This model is able to defibrillate quickly using Philips patented SMART biphasic defibrillation therapy.
"It is a one-of-a-kind tool offering a complete, integrated CPR real-time measurement and feedback solution designed to encourage rescuers to deliver CPR in accordance with European Resuscitation Council and American Heart Association guidelines," says Froman.
AEDs for lay responders
For lay responders the priority has to be ease-of-use and portability, to allow quick response. The HeartStart OnSite (weighing just 3.3lbs/1.5kg) and the Home Defibrillators models from Philips are the smallest, lightest devices in its product line, designed to sense and adapt to the user's actions. "They are designed for exceptional ease-of-use to help give lay responders the power to save a life," says Froman.
Physio-Control's LIFEPAK CR Plus and LIFEPAK EXPRESS were also created for the lay responder. Although more user-friendly through offering instruction, they also contain the same advanced defibrillation technology used by the emergency services.
Defibtech has experienced great success in this particular market, with more than 70,000 of its AEDs chosen because of their clean, user-friendly design.
This model is drop-tested to US military "drop and shock" specifications and has proven durability. At 4.2lbs and with user-friendly, bright and over-sized buttons, it is designed to help nervous users with a step-by-step guide.
"Since sudden cardiac arrests can occur anywhere, we've designed the unit to be brightly coloured with rubberised grips contoured to the hand," says Greg Slusser, vice-president at Defibtech.
"Defibtech, from its inception, has specialised in defibrillators for the market segment where users are likely not to be medical professionals," adds Gintaras Vaisnys, Defibtech's president.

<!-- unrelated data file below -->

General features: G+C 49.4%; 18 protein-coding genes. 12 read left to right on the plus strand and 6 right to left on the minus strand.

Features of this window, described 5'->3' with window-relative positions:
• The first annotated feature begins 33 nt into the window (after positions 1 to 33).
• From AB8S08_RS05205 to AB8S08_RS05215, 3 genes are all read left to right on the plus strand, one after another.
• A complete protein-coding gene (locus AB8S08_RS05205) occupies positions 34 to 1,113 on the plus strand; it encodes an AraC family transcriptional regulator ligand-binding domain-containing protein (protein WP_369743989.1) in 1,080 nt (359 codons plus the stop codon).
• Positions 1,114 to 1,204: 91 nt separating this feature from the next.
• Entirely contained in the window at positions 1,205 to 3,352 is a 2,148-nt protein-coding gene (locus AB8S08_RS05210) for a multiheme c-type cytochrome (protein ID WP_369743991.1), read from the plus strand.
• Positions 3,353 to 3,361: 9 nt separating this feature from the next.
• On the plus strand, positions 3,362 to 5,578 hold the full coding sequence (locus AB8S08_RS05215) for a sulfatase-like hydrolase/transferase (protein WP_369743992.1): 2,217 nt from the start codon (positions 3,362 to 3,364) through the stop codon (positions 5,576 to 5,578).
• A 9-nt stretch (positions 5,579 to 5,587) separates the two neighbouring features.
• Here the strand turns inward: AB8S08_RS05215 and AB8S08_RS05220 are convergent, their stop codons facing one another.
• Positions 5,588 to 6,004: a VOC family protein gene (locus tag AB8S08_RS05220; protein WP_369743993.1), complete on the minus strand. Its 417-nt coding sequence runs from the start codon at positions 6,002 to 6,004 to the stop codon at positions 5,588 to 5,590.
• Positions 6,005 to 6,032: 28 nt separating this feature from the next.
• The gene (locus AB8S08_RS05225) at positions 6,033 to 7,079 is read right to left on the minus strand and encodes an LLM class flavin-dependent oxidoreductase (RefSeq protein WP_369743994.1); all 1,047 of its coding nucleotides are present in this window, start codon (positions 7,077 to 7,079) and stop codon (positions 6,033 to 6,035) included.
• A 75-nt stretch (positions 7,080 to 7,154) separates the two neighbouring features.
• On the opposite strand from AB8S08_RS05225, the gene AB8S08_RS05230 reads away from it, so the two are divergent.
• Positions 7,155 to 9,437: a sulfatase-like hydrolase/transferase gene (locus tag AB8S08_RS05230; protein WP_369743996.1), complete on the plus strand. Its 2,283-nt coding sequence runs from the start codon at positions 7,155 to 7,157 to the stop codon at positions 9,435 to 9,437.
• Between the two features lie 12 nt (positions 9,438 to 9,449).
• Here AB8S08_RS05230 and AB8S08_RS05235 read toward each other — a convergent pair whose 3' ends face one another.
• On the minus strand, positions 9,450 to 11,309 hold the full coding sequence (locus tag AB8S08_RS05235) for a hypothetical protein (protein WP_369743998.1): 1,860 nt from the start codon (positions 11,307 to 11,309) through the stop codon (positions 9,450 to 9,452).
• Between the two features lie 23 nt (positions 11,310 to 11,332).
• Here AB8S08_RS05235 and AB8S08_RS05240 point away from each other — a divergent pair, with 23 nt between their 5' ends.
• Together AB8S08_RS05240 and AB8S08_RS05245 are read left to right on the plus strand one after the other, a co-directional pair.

One step ahead
With the AED market growing and competition fierce, it is essential that the manufacturers get the product right and market it in the best possible way. Identifying distribution channels is one of Defibtech's priorities. "Our success has been achieved through careful targeting of the many distribution channels that are positioned to serve these vast public access markets, which will continue to outpace the overall market growth for AEDs by a factor of 4:1," says Slusser.
One of Physio-Control's priorities is to monitor feedback from product users such as firefighters, paramedics and nurses. Its close business partnerships also enable it to incorporate the latest monitoring functions.
As a Global Fortune 500 company, Philips has access to top suppliers and designers. Due to the number of defibrillators deployed across the world – over 500,000 – it is able to sustain strong relationships with its manufacturers in key areas such as microchips, high-voltage components and plastics.
More than 70% of sudden cardiac arrest (SCA) victims who are defibrillated within two minutes survive. It is this type of statistic that is driving demand from the public access market segment along with positive changes in legislation.
"More countries are seeing the value of implementing early defibrillation programmes in the business-to-business and community access sectors," says Froman.
"For example, legislation that helps enable the spread of early defibrillation programmes has been enacted in a wide range of countries in the last 12 months, including France, Korea, Israel and Dubai."
With AEDs proving their worth as survival rates rise to between 30% and 40%, and with worldwide demand growing as implementing early defibrillation schemes take hold, the AED market is likely only to become more profitable and competitive.